But Sophronia soon realizes the school is not quite what her mother might have hoped. At Mademoiselle Geraldine’s, young ladies learn to finish…everything. Certainly, they learn the fine arts of dance, dress, and etiquette, but they also learn to deal out death, diversion, and espionage–in the politest possible ways, of course. Sophronia and her friends are in for a rousing first year’s education. – from GoodreadsContinue reading →
Moving to a space station at the edge of the galaxy was always going to be the death of Hanna’s social life. Nobody said it might actually get her killed.
Hanna is the station captain’s pampered daughter; Nik the reluctant member of a notorious crime family. But while the pair are struggling with the realities of life aboard the galaxy’s most boring space station, little do they know that Kady Grant and the Hypatia are headed right toward Heimdall, carrying news of the Kerenza invasion.
When an elite BeiTech strike team invades the station, Hanna and Nik are thrown together to defend their home. But alien predators are picking off the station residents one by one, and a malfunction in the station’s wormhole means the space-time continuum might be ripped in two before dinner. Soon Hanna and Nik aren’t just fighting for their own survival; the fate of everyone on the Hypatia—and possibly the known universe—is in their hands.
If there’s anything I’ve learnt at university, it’s that reading books you otherwise wouldn’t normally try can be really rewarding. A book I love, The Go-Between by LP Hartley, is a book that I would never have read if I hadn’t had to read it for university. Another book, Lolly Willowes by Sylvia Townsend, I wouldn’t have read for the same reason.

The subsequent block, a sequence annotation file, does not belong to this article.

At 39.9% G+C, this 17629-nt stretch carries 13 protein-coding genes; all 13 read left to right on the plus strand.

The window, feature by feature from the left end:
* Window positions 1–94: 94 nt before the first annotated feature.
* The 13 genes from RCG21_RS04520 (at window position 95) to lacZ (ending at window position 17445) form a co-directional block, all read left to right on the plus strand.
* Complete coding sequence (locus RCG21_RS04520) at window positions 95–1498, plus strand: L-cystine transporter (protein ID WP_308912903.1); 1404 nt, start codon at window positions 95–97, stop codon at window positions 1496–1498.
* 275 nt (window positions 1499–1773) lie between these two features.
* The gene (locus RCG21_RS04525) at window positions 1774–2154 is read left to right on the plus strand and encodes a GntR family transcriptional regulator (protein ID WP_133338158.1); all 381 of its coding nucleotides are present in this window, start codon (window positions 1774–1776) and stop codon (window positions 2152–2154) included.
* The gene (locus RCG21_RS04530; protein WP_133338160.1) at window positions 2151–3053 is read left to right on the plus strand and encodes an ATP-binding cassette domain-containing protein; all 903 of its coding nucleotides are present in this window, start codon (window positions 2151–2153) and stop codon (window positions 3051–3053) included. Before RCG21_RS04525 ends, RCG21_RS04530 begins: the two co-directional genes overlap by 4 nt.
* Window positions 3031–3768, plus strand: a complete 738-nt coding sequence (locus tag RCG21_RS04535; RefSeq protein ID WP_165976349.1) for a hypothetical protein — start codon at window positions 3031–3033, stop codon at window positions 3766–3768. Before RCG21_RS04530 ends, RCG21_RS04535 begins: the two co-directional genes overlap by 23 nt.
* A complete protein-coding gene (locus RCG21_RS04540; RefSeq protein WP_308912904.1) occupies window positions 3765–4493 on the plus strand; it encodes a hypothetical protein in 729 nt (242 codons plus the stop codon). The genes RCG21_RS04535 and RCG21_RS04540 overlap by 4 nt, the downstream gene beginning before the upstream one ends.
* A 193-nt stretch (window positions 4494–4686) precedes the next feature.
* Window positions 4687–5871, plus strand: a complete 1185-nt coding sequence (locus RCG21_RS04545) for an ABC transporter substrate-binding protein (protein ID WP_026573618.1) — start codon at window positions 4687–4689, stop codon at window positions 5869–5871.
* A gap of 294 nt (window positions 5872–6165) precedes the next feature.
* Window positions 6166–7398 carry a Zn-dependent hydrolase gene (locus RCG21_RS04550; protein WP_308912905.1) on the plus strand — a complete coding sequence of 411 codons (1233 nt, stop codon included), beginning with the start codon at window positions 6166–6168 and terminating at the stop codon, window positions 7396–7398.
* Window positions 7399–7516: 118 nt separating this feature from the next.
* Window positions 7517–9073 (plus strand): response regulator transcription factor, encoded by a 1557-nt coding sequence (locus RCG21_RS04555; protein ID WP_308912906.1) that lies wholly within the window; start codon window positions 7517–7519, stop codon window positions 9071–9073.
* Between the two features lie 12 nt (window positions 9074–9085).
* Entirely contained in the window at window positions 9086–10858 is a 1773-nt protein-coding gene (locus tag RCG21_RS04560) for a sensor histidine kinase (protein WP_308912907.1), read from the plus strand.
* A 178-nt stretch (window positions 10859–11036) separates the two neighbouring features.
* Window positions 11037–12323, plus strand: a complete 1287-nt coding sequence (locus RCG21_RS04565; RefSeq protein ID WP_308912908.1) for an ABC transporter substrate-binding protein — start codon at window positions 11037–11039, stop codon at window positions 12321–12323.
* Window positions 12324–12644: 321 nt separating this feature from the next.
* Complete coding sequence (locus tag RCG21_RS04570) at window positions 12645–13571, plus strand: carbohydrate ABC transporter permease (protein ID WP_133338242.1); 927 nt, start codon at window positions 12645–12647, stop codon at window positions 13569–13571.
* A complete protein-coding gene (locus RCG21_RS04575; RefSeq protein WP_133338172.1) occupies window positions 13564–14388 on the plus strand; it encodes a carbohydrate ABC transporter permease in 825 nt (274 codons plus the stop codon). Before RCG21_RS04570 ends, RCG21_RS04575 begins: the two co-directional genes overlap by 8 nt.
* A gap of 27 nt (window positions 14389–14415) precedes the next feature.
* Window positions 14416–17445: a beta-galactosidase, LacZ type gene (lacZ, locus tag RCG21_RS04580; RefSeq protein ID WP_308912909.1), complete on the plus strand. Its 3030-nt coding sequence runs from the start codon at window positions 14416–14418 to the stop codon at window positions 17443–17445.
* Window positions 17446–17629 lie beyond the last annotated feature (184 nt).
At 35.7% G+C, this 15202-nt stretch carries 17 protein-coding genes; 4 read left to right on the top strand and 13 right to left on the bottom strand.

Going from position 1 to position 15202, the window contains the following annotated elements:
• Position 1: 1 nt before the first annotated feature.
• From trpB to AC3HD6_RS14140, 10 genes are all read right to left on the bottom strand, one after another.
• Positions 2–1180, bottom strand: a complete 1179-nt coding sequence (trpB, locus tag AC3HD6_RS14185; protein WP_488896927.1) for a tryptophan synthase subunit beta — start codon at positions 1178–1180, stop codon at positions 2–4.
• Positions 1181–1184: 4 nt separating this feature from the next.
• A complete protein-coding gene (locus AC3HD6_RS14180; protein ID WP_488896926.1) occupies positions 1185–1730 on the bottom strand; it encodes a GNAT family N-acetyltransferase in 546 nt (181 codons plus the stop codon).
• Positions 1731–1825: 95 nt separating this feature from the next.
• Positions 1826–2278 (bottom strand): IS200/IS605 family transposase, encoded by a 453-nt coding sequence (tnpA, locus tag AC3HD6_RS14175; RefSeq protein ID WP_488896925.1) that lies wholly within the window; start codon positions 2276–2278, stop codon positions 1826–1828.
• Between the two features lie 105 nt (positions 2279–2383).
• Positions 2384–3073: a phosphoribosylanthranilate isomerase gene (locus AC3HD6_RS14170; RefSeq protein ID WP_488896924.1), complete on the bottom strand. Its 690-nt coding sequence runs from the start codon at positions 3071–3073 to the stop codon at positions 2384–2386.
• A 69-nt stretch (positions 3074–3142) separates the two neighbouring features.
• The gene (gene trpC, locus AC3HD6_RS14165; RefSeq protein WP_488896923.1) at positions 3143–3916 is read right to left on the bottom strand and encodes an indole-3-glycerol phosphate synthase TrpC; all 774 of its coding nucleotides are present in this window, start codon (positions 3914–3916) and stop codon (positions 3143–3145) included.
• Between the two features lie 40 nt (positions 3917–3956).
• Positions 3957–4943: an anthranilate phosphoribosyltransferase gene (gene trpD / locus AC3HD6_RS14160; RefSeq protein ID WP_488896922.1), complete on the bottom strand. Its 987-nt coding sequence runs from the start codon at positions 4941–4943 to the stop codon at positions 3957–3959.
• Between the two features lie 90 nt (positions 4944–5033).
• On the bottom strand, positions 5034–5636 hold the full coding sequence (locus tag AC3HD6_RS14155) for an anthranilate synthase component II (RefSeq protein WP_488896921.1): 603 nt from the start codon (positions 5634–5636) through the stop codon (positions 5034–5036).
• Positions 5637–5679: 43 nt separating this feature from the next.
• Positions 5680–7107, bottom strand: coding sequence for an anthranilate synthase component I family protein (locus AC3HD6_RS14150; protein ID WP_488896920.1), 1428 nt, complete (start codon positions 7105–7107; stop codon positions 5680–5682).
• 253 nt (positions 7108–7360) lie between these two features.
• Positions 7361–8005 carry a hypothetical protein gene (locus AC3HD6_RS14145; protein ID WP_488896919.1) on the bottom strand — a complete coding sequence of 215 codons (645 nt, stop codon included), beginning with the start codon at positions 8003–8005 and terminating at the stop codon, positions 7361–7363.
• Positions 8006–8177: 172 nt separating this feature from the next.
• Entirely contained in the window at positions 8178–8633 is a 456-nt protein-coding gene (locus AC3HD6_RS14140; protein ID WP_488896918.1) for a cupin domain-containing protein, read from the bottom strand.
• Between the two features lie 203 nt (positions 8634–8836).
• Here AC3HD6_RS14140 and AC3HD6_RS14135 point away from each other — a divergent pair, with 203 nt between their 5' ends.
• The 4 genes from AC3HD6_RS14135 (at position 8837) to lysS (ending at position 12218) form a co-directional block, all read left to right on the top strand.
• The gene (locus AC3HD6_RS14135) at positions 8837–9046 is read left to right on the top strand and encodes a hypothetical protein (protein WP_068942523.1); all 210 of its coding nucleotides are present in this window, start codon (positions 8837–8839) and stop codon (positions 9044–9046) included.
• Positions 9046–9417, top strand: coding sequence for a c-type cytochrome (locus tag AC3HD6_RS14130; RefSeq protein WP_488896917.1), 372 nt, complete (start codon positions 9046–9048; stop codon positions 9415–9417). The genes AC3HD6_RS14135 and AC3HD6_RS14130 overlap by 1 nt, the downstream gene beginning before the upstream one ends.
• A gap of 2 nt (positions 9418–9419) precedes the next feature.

What I’m trying to say is: don’t be afraid to read books out of your comfort zone (even if you have to). They can be really rewarding. We read books to learn more, and become more empathetic, so surely reading books you don’t normally pick up is just helping you to become a “better” reader? (If these are the terms we take to mean a “good” reader, of course!) Continue reading →
If you didn’t know, Pottermore Presents is a set of three eBooks of short stories by JK Rowling about the Harry Potter-verse. They’re a collection of some of the posts which had been released on the original Pottermore website. I’m going to be reviewing these as three separate mini-books. And… I kind of have a little rant/mini discussion at the end (#sorrynotsorry) if you’d like to see that too. Lots to be had in this post! Continue reading →